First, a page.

Using a Monolingual Dictionary
Although I originally heard about using a monolingual dictionary from AJATT, the idea to break things up when making cards for the SRS came from this post on Japanese Level Up. What I am doing is almost the same thing, but I have added in some of my own touches. Also, all of the examples use monolingual English sentences and definitions to make them easier to understand regardless of what language you are learning.
First off, just in case you’re new to this whole monolingual thing:
What is a monolingual dictionary?
A monolingual dictionary is a dictionary that has both the words and definitions in the same language. For example, something like dictionary.com.
Using a monolingual dictionary was one of the most important steps for me in moving forward with Japanese, but it was also the cause (several times) of me taking a break from learning the language completely. This was mainly due to the fact that I had convinced myself I would not progress if I did not use a monolingual dictionary, so I got too frustrated when it didn’t seem to go well. Let me state up front that this is absolutely not the case. There are very accomplished polyglots out there (like Steve Kaufmann) who don’t use monolingual dictionaries at all. So it is definitely possible to progress perfectly fine without a monolingual dictionary, but personally I have found it to be helpful now that I have been using it for awhile.
Why use one?
There are three main reasons why I have stuck with it:
#1 – It helps you build up connections between words
Getting words to stick in your brain (particularly ones that are from a very unfamiliar language) can be extremely difficult. For me, one of the most helpful things for making words more sticky has been the way that using a monolingual dictionary builds up connections between words.
Using a monolingual dictionary does this in a very cool way by consistently forcing you to read the description of one word through the use of other words. The constant repetition of this process (look up word, read words describing it) helps organize the language as a cohesive body, which in turn makes its elements more sticky. And when I say this I am of course referencing the very trustworthy source of “what it feels like when I do it, and stuff.” For this reason I would recommend giving it a shot and seeing if you experience the same thing.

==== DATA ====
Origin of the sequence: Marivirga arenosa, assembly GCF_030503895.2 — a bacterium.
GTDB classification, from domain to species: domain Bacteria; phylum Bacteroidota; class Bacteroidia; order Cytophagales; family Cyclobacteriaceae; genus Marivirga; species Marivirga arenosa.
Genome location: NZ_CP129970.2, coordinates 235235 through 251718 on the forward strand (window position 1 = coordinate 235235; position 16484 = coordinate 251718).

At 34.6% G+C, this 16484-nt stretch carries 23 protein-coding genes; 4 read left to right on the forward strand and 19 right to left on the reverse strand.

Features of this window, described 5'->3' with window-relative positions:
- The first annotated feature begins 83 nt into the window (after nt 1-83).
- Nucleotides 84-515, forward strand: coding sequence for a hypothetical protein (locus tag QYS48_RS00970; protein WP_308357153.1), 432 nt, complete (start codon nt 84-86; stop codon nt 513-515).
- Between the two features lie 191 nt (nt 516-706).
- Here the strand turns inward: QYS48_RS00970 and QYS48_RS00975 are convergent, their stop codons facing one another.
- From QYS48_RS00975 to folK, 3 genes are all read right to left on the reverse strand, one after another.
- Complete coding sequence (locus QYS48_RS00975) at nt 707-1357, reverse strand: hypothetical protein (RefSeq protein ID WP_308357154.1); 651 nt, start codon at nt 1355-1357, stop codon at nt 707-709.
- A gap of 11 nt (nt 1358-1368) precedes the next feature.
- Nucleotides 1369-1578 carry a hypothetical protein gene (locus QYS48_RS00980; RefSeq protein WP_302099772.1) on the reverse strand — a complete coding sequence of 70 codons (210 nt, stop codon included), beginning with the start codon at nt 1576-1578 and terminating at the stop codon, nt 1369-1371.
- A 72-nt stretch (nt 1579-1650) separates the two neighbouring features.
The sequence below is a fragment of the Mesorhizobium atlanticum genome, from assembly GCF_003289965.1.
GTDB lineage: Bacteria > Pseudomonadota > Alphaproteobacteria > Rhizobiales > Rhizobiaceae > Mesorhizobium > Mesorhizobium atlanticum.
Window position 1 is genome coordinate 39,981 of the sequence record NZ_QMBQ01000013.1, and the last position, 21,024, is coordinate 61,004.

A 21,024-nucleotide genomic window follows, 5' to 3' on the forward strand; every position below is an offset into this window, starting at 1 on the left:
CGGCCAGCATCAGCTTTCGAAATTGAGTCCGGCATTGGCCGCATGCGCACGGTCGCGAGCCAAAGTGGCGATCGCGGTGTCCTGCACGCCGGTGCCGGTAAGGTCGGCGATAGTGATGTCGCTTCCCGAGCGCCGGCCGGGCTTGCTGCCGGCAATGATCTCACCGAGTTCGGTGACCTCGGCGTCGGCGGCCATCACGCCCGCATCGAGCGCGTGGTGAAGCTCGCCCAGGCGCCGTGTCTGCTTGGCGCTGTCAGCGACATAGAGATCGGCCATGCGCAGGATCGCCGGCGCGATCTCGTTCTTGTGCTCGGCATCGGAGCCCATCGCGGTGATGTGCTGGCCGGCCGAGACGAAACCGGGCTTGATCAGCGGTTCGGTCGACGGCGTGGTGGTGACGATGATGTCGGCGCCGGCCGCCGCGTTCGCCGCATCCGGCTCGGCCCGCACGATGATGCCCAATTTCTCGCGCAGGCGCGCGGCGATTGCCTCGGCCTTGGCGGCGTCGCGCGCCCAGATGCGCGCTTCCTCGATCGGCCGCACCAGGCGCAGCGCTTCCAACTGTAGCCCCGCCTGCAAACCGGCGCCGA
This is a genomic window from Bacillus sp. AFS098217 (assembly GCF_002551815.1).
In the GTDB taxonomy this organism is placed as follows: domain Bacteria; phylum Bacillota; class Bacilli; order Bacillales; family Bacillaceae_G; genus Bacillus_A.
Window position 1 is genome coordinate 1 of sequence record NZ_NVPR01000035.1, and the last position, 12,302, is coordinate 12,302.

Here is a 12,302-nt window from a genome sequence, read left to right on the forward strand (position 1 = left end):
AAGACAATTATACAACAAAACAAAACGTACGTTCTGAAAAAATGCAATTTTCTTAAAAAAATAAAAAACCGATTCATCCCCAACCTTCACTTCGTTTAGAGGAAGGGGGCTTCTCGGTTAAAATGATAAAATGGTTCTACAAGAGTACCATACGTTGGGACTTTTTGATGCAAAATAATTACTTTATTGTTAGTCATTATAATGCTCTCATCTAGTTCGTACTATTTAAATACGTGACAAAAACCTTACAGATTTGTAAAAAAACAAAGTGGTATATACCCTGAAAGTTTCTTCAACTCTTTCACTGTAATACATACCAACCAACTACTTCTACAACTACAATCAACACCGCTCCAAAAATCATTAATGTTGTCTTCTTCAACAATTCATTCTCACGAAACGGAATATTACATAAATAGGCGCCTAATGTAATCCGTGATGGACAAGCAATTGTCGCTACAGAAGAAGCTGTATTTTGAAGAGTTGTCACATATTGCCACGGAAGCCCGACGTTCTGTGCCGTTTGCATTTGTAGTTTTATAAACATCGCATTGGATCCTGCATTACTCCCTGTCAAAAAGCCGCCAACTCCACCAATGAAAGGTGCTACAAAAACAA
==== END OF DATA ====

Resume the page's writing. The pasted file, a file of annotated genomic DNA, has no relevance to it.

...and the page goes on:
#2 – It forces you to read much more actively
Using a monolingual dictionary forces you to read in a different way than we normally read. We generally scan things without focusing intensely on each word and why or how it is used. Although we have to focus more when learning a foreign language, oftentimes we still only read as much detail as necessary and without much noticing of how things are structured (or at least this has been the case for me).
With monolingual definitions, being uncertain about a word will lead you to dive deeper into the structure of the definition of that word and any other clues you can get from context, which in turn forces you to be aware of how everything is put together to get every possible nuance. Speaking of Steve Kaufmann earlier, he is constantly talking about how this ability to actively notice how things are put together is a very important part of learning a language. And if you’re curious about active reading, here’s a great article on Antimoon.
#3 – It forces you to learn the meaning of a word from the ground up
Using a monolingual dictionary forces you to look at words differently. It is hard at first to fully understand the definition of a word so you are left with a more ambiguous idea of the word’s meaning. This actually ends up not being a bad thing because as you read through the definitions you start attaching feelings (good, bad, happy, sad, machine, vehicle, related to such and such, etc.) to the words you come across. For me this is another thing that helps make words stickier when compared to bilingual cards because remembering a definition isn’t so black and white. I might not get the meaning of the word perfectly right away, but some form of it starts to take root in my brain. It then naturally develops through continued exposure to the word through reading, listening, and reviewing it in the SRS.
How to make monolingual cards in the SRS